By Rukhsar Ahmed

WHAT is net zero? Essentially, it means balancing levels of carbon dioxide emissions by either removing them from the atmosphere or by taking measures to mitigate it.

There’s a delicate balancing act in this policy. If emissions outstrip our efforts in mitigation then we are no longer at net zero. In short, the climate policy being pursued by many governments is not to stop or even cut emissions but simply to mitigate them by 2050.

The danger here is that pursuit of net- zero delays necessary emission cuts – mainly generated in the energy and manufacturing sectors – by allowing companies to continue to emit at current rates while mitigation technology races to keep pace with their practices.

Yet, there’s hope and a chance to lead emerging industries and generate wealth. In the pursuit of net zero, a false dichotomy is presented between growth and survival. To continue producing at our current rates would lead to environmental collapse, while to stop or reduce production would lead to economic collapse.

We need to rethink our understanding of what “growth” means here. I also think it’s possible to recalibrate our production habits so long as we avoid tying our entire economic self-image to production. I’m not an economist, but as a business owner and employer I know that it’s important to secure growth. For many, that means increased profits but for me it’s about much more than that. My personal, professional and intellectual growth are infinitely more important than the bottom line.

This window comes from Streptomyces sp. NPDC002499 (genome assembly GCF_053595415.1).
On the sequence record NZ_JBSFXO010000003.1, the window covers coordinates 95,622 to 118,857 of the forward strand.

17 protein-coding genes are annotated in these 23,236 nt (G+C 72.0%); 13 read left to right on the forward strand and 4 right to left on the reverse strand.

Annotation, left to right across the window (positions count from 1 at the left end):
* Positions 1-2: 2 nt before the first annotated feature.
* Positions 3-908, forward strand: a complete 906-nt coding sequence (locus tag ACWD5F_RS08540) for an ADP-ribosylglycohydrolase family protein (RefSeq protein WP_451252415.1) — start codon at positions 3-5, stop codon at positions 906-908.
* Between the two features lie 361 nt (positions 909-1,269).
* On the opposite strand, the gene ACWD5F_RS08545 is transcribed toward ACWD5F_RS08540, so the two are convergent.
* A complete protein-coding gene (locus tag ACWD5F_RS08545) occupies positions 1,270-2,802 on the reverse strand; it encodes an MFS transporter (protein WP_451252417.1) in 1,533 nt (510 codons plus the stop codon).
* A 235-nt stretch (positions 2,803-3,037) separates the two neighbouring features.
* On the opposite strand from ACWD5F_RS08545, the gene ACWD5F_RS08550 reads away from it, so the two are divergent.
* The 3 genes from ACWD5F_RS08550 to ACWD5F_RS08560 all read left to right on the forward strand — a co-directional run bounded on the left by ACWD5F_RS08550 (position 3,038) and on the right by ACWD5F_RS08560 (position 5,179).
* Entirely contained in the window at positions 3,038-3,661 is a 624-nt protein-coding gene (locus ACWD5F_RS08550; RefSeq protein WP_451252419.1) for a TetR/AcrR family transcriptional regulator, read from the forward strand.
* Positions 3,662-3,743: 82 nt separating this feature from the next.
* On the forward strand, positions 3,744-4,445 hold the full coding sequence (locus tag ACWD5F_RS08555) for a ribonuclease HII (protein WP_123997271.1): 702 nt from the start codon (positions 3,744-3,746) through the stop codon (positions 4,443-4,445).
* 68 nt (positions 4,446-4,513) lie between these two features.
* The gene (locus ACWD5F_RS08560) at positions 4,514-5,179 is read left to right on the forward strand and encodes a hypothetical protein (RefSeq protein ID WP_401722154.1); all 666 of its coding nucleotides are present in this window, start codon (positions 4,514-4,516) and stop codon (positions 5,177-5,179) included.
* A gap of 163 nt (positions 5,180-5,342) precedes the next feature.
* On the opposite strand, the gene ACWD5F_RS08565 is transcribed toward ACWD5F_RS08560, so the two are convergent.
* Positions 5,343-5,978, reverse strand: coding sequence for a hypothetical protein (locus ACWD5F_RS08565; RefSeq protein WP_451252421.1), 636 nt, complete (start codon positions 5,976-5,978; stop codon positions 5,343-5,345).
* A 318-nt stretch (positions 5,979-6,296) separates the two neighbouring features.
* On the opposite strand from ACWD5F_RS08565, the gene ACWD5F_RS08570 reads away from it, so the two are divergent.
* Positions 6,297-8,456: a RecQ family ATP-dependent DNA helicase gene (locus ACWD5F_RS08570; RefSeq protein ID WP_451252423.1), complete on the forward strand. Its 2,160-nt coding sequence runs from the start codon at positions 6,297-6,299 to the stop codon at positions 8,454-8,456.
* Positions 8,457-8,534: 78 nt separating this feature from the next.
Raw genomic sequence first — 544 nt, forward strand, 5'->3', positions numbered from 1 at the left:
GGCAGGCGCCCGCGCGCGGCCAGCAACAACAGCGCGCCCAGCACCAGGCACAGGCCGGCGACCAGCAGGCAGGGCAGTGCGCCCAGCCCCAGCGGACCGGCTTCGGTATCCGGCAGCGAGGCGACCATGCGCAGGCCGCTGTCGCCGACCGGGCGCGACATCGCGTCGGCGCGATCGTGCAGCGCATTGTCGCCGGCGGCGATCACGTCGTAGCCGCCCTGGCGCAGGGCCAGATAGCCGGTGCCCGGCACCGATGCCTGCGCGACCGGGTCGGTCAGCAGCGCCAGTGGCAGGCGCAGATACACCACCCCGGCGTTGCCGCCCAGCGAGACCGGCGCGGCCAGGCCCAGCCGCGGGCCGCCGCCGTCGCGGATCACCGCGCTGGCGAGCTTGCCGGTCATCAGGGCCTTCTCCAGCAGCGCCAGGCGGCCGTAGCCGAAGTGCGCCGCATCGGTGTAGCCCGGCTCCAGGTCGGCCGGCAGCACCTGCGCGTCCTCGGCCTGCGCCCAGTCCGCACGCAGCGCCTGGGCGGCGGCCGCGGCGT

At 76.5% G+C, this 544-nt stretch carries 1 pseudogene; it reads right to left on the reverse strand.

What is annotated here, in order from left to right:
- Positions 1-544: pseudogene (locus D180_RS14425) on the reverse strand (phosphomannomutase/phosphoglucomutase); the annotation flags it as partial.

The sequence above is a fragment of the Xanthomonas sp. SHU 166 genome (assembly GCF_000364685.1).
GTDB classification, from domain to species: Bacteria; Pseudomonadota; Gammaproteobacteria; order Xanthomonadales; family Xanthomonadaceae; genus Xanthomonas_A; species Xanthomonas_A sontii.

Industries are scrambling to adapt to the climate emergency as a means of preserving their own interests. Yet that in itself doesn’t mean that entrepreneurial spirit and associated economic benefits must risk being diminished. The issue is not growth and its absence; rather it’s the nature of such growth and what’s truly important to us as we strive towards a “green” economy.

Our established benchmark for growth, Gross Domestic Product (GDP), is not a good indicator of human experience. Nor should it be the cornerstone of how we measure growth. GDP measures the market value of goods and services. When this indicator increases, an economy is said to have grown. But what of all those people who make the products and manage their supply chains?

If we wanted a truly worthwhile measure of growth, we would look to the Human Development Index (HDI) or Thriving Places Index (TPI). Both of these stimulate people to progress towards a goal that’s beyond the limited dimensions of production and consumption. HDI measures life expectancy; average levels of schools and gross income to gain a broader snapshot of the interplay between social and economic development.

Meanwhile, a more radical growth framework can be found in the TPI which includes factors such as mental and physical health; infrastructure, and education to assess economic “health”.

There’s no reason why net zero cannot be achieved alongside growth, but it may be time to re-assess what we mean by "growth". I want to see its definition broadened to include the human factor.

Rukhsar Ahmed is co-founder and managing director of Green Fulfilment